mask for the network. The two high-order bits are 128 and 64. Add them together and you
get 192. So the new subnet mask for
the network is 255.255.255.192.
Calculating IP Subnet Ranges
Now we need to figure out the range of IP addresses that will be available in the 2 subnets.
The lowest of the high-order bits used to create the new subnet mask was 64, which
becomes the increment for the subnet ranges. So, using what we learned when creating
Class A and Class B subnets, you would assume that the start address of the first subnet
would be 200.10.44.64. However, remember that an address in the range must be reserved
as the subnetwork
address. Because we are working with only one octet, the first usable address in the range
of IP addresses for the subnet must be reserved as the subnetwork address. So,
200.10.44.64 is reserved for the subnet address.
That means that the beginning of the range of IP addresses in the first subnet that you can
use for node addresses begins with 200.10.44.65. And the next subnet, which begins with
So the second subnet range of addresses that can be used for nodes begins with
200.10.44.129.
Subnet#
Subnetwork
Start
End
----------------------------------------------------------------1
200.10.44.64
200.10.44.65
200.10.44.126 200.10.44.127
2
200.10.44.128 200.10.44.129 200.10.44.190 200.10.44.191
The big problem with subnetting a Class C network is that you lost a lot of normally usable
That means you lose 200.10.44.1 through 200.10.44.63. That's quite a few addresses,
especially when you don't get that many addresses with a Class C anyway. There is a
workaround for this problem, so called using Subnet 0.
Understanding Subnet 0
There is a way to &quot;cheat&quot; and use these lost addresses for your network nodes, in our case
addresses are referred to as subnet 0 and normally cannot be used. However, you
can configure a CISCO router to take advantage of the subnet 0 IP addresses using the
command:
ip subnet-zero
Using subnet 0 means that only 1 bit needs to be stolen to create subnet 0 and subnet 1.
So, the subnet mask would now be 255.255.255.128 (only 1 high-order bit is used to create
the new subnet mask). The range of IP addresses for the 2 subnets would be:
Subnet#
Start
End
--------------------------------------------------------------------1
255.255.255.128 200.10.44.1
200.10.44.126 200.10.44.127
2
200.10.44.129 200.10.44.254 200.10.44.255
The big thing to remember when using subnet 0 is that you don't subtract 1 from the loworder bits when you determine the number of bits you must steal to create the required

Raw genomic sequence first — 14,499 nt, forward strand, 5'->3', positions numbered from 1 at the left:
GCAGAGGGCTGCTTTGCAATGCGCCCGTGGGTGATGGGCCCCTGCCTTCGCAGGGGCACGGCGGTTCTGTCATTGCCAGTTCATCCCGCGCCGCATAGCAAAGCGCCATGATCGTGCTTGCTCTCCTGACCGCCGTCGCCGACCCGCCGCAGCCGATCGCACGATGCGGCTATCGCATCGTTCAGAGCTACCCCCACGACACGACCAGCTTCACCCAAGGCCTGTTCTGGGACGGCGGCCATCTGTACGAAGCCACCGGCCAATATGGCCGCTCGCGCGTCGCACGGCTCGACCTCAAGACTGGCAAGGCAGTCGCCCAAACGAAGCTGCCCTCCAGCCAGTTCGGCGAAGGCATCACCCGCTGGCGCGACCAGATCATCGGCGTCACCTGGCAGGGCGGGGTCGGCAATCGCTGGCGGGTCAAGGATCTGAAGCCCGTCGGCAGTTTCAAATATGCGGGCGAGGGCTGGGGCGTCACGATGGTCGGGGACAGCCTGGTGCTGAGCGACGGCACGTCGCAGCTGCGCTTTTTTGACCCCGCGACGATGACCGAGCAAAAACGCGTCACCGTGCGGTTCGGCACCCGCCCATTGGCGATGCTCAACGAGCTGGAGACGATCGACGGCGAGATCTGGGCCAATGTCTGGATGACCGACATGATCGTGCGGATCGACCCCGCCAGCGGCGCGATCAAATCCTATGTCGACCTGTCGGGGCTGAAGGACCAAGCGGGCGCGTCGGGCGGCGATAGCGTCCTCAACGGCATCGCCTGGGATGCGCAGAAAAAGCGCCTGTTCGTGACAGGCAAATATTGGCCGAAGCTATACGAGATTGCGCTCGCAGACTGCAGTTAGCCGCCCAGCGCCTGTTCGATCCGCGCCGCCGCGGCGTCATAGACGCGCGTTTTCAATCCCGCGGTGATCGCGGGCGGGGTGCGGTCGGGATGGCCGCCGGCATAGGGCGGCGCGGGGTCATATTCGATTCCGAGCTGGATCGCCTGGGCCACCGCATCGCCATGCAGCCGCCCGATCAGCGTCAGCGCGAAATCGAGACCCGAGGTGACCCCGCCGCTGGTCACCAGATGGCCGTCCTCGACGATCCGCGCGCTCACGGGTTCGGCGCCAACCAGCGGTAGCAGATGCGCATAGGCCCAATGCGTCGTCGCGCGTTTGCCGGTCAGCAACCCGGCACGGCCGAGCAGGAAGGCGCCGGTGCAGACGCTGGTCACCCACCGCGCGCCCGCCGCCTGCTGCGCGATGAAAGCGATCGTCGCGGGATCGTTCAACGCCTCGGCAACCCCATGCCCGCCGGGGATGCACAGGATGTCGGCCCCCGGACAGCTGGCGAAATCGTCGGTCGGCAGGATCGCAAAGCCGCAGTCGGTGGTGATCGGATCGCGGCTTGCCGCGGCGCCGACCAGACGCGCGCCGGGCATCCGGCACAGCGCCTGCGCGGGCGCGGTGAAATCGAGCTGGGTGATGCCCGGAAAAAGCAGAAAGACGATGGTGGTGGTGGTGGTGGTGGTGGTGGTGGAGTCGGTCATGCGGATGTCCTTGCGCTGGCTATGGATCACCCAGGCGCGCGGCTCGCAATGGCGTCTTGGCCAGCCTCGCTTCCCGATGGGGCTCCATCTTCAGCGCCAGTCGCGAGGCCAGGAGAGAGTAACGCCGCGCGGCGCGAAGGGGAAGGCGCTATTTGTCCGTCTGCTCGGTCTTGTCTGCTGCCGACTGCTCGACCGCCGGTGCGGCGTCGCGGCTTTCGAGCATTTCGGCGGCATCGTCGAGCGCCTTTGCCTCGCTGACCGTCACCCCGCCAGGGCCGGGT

number of subnets. Subnetting with a subnet address of zero is discouraged because of the
confusion inherent in having a network and a subnet with indistinguishable addresses.
IP Addresses Ranges for Class C Subnets using Subnet 0 for 2,4 and 8 Subnets
Subnet#
Start
End
--------------------------------------------------------------------1
255.255.255.128 X.X.X.1
X.X.X.126
X.X.X.127
2
X.X.X.129
X.X.X.254
X.X.X.255
1
2
3
4
255.255.255.192
X.X.X.1
X.X.X.65
X.X.X.129
X.X.X.193
X.X.X.62
X.X.X.126
X.X.X.190
X.X.X.254
X.X.X.63
X.X.X.127
X.X.X.191
X.X.X.255
1
255.255.255.224
X.X.X.1
X.X.X.30
X.X.X.31
2
3
4
5
6
7
8
X.X.X.33
X.X.X.65
X.X.X.97
X.X.X.129
X.X.X.161
X.X.X.193
X.X.X.225
X.X.X.62
X.X.X.94
X.X.X.126
X.X.X.158
X.X.X.190
X.X.X.222
X.X.X.254
X.X.X.63
X.X.X.95
X.X.X.127
X.X.X.159
X.X.X.191
X.X.X.223
X.X.X.255
Slash notation to enter subnet masks
In slash notation, a single number indicates how many bits of the IP address identify the
network the host is on. A netmask of 255.255.255.0 has a netmask of 8 + 8 + 8 = 24.
For example, writing 192.168.42.23/24 is the same as specifying an IP address of
192.168.42.23 with a corresponding netmask of 255.255.255.0. Often you have to enter
the netmask as slash notation, an easy task with the usual 255.255.255.0. However if your
network doesn't have 255 hosts, for example only 8 hosts, then the netmask will be
255.255.255.248.
The following table lists the variable length subnets from 1 to 32, the CIDR [3]
representation form (/xx) and the Decmial equivalents. (M = Million, K=Thousand, A,B,C=
Hex
80.00.00.00
C0.00.00.00
E0.00.00.00
F0.00.00.00
F8.00.00.00
FC.00.00.00
FE.00.00.00
FF.00.00.00
FF.80.00.00
FF.C0.00.00
FF.E0.00.00
FF.F0.00.00
FF.F8.00.00
FF.FC.00.00
FF.FE.00.00
FF.FF.00.00
FF.FF.80.00
FF.FF.C0.00
FF.FF.E0.00
FF.FF.F0.00
FF.FF.F8.00
FF.FF.FC.00
FF.FF.FE.00
FF.FF.FF.00
FF.FF.FF.80
FF.FF.FF.C0
FF.FF.FF.E0
FF.FF.FF.F0
FF.FF.FF.F8
FF.FF.FF.FC
CIDR
/1
/2
/3
/4
/5
/6
/7
/8
/9
/10
/11
/12
/13
/14
/15
/16
/17
/18
/19
/20
/21
/22
/23
/24
/25
/26
/27
/28
/29
/30
Decimal
128.0.0.0
192.0.0.0
224.0.0.0
240.0.0.0
248.0.0.0
252.0.0.0
254.0.0.0
255.0.0.0
255.128.0.0
255.192.0.0
255.224.0.0
255.240.0.0
255.248.0.0
255.252.0.0
255.254.0.0
255.255.0.0
255.255.128.0
255.255.192.0
255.255.224.0
255.255.240.0
255.255.248.0
255.255.252.0
255.255.254.0
255.255.255.0
255.255.255.128
255.255.255.192
255.255.255.224
255.255.255.240
255.255.255.248
255.255.255.252
# of
2048 M
128 A
1024 M
64 A
512 M
32 A
256 M
16 A
128 M
8 A
64 M
4 A
32 M
2 A
16 M
1 A
8 M
128 B
4 M
64 B
2 M
32 B
1024 K
16 B
512 K
8 B
256 K
4 B
128 K
2 B
64 K
1 B
32 K
128 C
16 K
64 C
8 K
32 C
4 K
16 C
2 K
8 C
1 K
4 C
512
2 C
256
1 C
128
1/2 C
64
1/4 C
32
1/8 C
16
1/16 C
8
1/32 C
4
1/64 C
FF.FF.FF.FE
FF.FF.FF.FF
/31
/32
255.255.255.254
255.255.255.255
2
1/128 C
This is a single host route
```